Leases: what tenants should know

Before signing the rental lease, know what's expected of you - expert.

So often we hear of tenants who refuse to pay rent because something is wrong with the property they are living in and the landlord has failed to fix it. spoke to Karien Hunter, attorney from AMC Hunter Inc in Durban, on what one needs to know about a lease.

She says a lease is a contract which binds both parties. When signing a lease, the landlord is obliged to make the property available to the tenant and the tenant is obliged to pay the monthly rental.

Hunter urges tenants to keep a paper trail of all communication they have with the landlord. Confirm discussions and agreements in writing, either via an email or short message service (sms).

This makes it easier to hold the landlord to any undertakings the landlord may have given the tenant.

It is important for tenants to understand the terms of the lease fully to avoid having unnecessary arguments with the landlord.

In cases where tenants have not understood the lease, they are known to allow the landlord to evict them without a court order. In legal terms, the landlord is not permitted to take the law into his own hands and can only act in accordance with a court order.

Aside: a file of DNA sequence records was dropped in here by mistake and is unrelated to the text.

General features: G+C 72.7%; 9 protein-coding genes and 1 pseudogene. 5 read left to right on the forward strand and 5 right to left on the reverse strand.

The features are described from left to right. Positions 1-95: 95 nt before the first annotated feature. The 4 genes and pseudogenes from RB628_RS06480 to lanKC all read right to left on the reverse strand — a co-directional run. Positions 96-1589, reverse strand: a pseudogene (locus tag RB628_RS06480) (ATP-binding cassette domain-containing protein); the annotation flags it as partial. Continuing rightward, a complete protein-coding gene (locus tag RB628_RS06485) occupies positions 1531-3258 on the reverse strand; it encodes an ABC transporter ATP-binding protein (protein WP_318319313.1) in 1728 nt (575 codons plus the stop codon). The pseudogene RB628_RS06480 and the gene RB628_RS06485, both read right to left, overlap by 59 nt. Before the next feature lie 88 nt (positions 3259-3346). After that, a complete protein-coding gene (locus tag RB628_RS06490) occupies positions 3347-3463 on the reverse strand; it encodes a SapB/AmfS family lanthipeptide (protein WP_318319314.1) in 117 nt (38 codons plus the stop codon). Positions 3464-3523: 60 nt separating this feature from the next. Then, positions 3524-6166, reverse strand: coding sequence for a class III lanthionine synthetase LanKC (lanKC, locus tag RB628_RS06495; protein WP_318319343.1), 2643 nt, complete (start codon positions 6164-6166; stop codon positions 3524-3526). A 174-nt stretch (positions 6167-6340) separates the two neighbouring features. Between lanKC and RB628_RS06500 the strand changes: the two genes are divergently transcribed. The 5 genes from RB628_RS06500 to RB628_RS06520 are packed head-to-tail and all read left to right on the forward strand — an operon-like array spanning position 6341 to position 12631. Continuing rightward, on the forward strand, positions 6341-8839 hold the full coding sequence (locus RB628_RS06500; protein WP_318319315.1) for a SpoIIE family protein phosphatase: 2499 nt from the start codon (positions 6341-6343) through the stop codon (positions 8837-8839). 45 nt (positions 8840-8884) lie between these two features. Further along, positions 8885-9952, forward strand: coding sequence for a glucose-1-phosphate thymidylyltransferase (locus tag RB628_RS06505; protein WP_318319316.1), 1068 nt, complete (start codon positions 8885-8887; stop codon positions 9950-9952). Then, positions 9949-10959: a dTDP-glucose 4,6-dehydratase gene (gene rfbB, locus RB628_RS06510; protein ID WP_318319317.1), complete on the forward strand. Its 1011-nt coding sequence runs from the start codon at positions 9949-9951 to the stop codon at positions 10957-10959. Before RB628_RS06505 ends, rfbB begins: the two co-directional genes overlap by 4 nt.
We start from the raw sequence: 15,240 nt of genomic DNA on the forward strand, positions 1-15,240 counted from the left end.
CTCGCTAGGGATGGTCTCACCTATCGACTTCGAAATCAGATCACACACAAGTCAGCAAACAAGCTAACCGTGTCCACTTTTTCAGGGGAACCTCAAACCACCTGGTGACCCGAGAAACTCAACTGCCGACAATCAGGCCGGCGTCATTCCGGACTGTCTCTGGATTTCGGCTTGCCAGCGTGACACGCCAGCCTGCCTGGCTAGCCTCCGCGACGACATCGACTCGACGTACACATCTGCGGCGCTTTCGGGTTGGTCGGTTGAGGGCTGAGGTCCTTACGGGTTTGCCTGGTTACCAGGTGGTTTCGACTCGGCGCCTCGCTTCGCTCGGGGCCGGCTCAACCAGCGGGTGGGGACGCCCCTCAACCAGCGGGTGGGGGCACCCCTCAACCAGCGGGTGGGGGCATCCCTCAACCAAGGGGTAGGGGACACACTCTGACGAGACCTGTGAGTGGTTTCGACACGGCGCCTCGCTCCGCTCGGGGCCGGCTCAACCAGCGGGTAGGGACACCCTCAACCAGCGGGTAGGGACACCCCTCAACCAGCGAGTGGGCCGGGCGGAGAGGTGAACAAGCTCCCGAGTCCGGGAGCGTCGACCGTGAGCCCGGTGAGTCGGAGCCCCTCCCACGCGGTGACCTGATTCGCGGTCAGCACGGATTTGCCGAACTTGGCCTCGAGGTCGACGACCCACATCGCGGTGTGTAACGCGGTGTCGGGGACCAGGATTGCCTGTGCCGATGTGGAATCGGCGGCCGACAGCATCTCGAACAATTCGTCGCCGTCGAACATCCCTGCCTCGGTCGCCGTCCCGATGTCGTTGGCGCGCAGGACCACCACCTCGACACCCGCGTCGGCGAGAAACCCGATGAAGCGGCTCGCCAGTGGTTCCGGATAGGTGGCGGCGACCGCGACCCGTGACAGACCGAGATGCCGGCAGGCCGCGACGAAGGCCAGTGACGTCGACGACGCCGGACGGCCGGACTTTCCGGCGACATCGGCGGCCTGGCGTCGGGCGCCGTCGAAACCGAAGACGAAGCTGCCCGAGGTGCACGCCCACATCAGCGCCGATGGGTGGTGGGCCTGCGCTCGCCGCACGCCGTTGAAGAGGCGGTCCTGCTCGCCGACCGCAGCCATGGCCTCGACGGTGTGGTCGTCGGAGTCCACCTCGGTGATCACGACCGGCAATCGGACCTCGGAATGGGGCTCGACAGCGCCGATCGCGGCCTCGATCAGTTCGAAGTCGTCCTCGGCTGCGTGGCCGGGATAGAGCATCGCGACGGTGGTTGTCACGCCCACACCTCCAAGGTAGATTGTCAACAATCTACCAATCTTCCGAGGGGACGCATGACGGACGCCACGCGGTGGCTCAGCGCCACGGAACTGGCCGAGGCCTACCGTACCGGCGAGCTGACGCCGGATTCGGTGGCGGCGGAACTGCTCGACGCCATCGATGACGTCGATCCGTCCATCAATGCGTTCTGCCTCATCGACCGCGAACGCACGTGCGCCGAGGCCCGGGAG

As firing is not an option when you have a landlord, know your rights. Both parties - not just the tenant - are bound by the lease, whether oral or written.

She explains that if the landlord breached the lease, by for example, not maintaining the property and it becomes inhabitable, the tenant may in certain circumstances withhold the rental.

The other option is to move out of the property and try and find another tenant to take over their obligations in terms of the lease.

Some important things to know about a lease:

  • The landlord must furnish the tenant with a written receipt of all payments.
  • Check to make sure the rental deposit is invested in an interest bearing account by the landlord. The tenant is entitled to the interest on it.
  • The tenant and the landlord must inspect the leased premises jointly before the tenant moves in to ascertain the existence of any defects with a view to the landlord attending to any such defects as the parties may agree.
  • Upon termination of the lease, the parties must jointly inspect the premises, at least three days before the lease expires.
  • Where a verbal lease was concluded and the parties did not agree on the duration of the lease, either party can give the other a month's notice in terms of the common law.
  • A rental deposit is there to protect the landlord against damage to a property and tenants cannot refuse to pay the last month's rental on the basis that this must be off-set against the deposit.
  • The landlord does not have access to the leased premises other than to inspect damage.
  • The landlord may not sell the leased premises other than in terms of the agreement whereby the tenant will remain on until the end of the lease in terms of the common law principle ‘huur gaat voor koop'. This means the sale of the property cannot affect the tenancy and the lease remains in place for its full duration.

Article by: Denise Mhlanga -